Banks, capital markets, and corporate governance : lessons from Russia for Eastern Europe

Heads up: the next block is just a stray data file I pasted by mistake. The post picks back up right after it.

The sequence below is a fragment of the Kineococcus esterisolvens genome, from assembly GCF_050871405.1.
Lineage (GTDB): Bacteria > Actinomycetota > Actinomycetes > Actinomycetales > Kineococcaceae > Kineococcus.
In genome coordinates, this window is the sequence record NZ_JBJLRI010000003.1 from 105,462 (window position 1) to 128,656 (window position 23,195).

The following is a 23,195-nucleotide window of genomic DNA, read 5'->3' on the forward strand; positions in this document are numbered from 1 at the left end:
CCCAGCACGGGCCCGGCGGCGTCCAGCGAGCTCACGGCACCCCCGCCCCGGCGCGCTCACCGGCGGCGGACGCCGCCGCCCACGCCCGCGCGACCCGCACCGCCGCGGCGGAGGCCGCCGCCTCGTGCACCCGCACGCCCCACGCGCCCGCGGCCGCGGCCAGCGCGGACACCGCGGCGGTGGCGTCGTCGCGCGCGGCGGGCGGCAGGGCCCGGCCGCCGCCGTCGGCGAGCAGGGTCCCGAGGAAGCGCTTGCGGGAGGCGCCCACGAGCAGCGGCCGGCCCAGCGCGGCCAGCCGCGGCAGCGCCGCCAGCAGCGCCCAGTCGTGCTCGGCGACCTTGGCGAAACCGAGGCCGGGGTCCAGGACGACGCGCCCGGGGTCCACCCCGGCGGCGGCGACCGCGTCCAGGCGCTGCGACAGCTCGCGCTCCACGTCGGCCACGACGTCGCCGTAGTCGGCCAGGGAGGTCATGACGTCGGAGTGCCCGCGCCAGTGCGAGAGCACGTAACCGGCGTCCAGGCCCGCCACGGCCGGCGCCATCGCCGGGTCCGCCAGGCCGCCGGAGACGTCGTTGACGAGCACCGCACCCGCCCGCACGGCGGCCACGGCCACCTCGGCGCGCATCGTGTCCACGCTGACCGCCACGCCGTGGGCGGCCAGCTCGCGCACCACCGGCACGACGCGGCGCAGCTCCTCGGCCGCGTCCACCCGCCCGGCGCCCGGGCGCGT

The financial sector should be active in enterprise restructuring in the transitional economies, and should help channel resources to the private sector. What will best help the sector achieve these tasks: gradual reform or radical reform? Liberalization and privatization are the most urgent tasks transitional economies face. But for market reform to succeed, reforms of banking and capital markets must keep pace with enterprise reform and privatization. Central and Eastern Europe have pursued a gradual approach to financial reform, splitting the former state bank (or monobank) into a central bank and several large state-owned commercial banks, eventually to be privatized. Russia has taken a more radical approach, creating many new private commercial banks that have already taken over most of the business from state banks. The reform of banks and capital markets in transitional economies should not be modeled too closely on patterns in western economies, with their large institutions, complex financial instruments, and extensive regulation. A simpler process in required, compressing in a short period the historical development of financial systems - starting with small banks and accepting imperfect regulation and supervision as a fact of life. Systemic risks remain manageable if financial institutions are small and numerous enough. A system with many private banks is more likely to produce a financial sector that plays an active role in enterprise restructuring, channels resources to the private sector, and thus accelerates restructuring and economic growth. Historical comparisons confirm the benefits of such a liberal, weakly regulated banking system.
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